(JTA) – Josh Zakim, son of the late Jewish civil rights leader Leonard Zakim, fell short in his upstart bid to unseat longtime Massachusetts Secretary of State William Galvin. On Tuesday, Sept. 4, Galvin won 67 percent of the vote in the Democratic Party primary to 32.7 percent for Zakim. Still, it was the toughest primary challenge Galvin has faced in some two decades. In June, Zakim surprisingly garnered the state party’s nomination with 55 percent of the vote in what was seen as a popular shift toward younger non-establishment Democrats. Galvin has served six terms in the post. Zakim, serving his third two-year term on the City Council, had the backing of Mayor Marty Walsh and former state treasurer Steve Grossman, one-time chair of the Democratic National Committee, as well as a former chairman of the American Israel Public Affairs Committee. Zakim touted his candidacy as a “bridge to progress” – a play on the bridge over the Charles River named for his father. Leonard Zakim, who helmed the New England Anti-Defamation League office from 1984 until his death in 1999 at age 46, was a leader in advancing local civil rights and in black-Jewish cooperation.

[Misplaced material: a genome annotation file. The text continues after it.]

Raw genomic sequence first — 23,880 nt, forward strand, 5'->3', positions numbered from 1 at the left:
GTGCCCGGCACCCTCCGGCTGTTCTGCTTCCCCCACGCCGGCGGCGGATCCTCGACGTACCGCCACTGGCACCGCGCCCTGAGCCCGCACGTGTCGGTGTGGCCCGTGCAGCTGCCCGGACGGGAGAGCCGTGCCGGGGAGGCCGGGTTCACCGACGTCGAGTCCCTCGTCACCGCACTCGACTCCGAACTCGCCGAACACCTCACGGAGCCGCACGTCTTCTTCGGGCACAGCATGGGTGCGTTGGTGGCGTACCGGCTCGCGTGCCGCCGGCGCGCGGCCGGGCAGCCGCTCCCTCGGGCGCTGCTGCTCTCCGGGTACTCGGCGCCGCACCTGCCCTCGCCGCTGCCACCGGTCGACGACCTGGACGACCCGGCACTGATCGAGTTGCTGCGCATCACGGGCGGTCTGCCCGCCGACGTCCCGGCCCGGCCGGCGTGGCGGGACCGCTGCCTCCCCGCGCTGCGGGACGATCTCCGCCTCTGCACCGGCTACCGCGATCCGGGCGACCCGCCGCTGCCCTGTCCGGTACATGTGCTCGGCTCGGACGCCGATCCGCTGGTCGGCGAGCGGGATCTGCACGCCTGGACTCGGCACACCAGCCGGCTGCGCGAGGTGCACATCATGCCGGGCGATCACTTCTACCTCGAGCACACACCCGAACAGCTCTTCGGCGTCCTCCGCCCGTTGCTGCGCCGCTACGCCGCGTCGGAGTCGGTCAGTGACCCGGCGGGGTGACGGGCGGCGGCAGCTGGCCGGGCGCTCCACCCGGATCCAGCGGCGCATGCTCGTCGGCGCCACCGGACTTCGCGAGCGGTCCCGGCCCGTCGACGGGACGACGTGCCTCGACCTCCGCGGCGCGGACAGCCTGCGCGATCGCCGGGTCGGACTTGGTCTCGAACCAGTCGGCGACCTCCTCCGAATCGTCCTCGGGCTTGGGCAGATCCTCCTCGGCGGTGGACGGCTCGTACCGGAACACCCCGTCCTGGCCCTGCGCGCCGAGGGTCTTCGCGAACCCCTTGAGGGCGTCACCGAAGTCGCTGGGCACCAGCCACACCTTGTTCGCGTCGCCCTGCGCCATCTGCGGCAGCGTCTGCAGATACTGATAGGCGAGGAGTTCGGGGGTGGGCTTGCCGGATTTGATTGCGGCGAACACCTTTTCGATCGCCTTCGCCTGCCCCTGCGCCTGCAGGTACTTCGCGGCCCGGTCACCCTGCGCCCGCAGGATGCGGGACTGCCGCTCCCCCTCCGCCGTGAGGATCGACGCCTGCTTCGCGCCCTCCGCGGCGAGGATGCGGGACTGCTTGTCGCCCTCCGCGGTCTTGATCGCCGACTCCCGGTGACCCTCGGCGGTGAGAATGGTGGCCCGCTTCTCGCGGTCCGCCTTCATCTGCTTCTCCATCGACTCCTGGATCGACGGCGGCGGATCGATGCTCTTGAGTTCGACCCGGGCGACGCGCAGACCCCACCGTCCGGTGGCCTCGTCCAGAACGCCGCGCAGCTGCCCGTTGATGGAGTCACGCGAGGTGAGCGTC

Also Tuesday, Boston City Councilor Ayanna Pressley scored a major upset over 10-term incumbent congressman Michael Capuano in the Democratic primary. Pressley is set to become the first black woman to serve Massachusetts in Congress, as there will be no Republican candidate in November in the Boston-area district – one of the most left-leaning in the country, according to The New York Times – once represented by John F. Kennedy. Pressley told the group Massachusetts Peace Action in a pre-primary questionnaire that she supports a House bill that would require the U.S. government to ensure that none of its military aid to Israel would be used for reported “detention and mistreatment of Palestinian children.” She also said that if elected, she would push for policy that “recognizes the basic human rights of both Israelis and Palestinians and promotes greater engagement between the two sides.”
CAP: Josh Zakim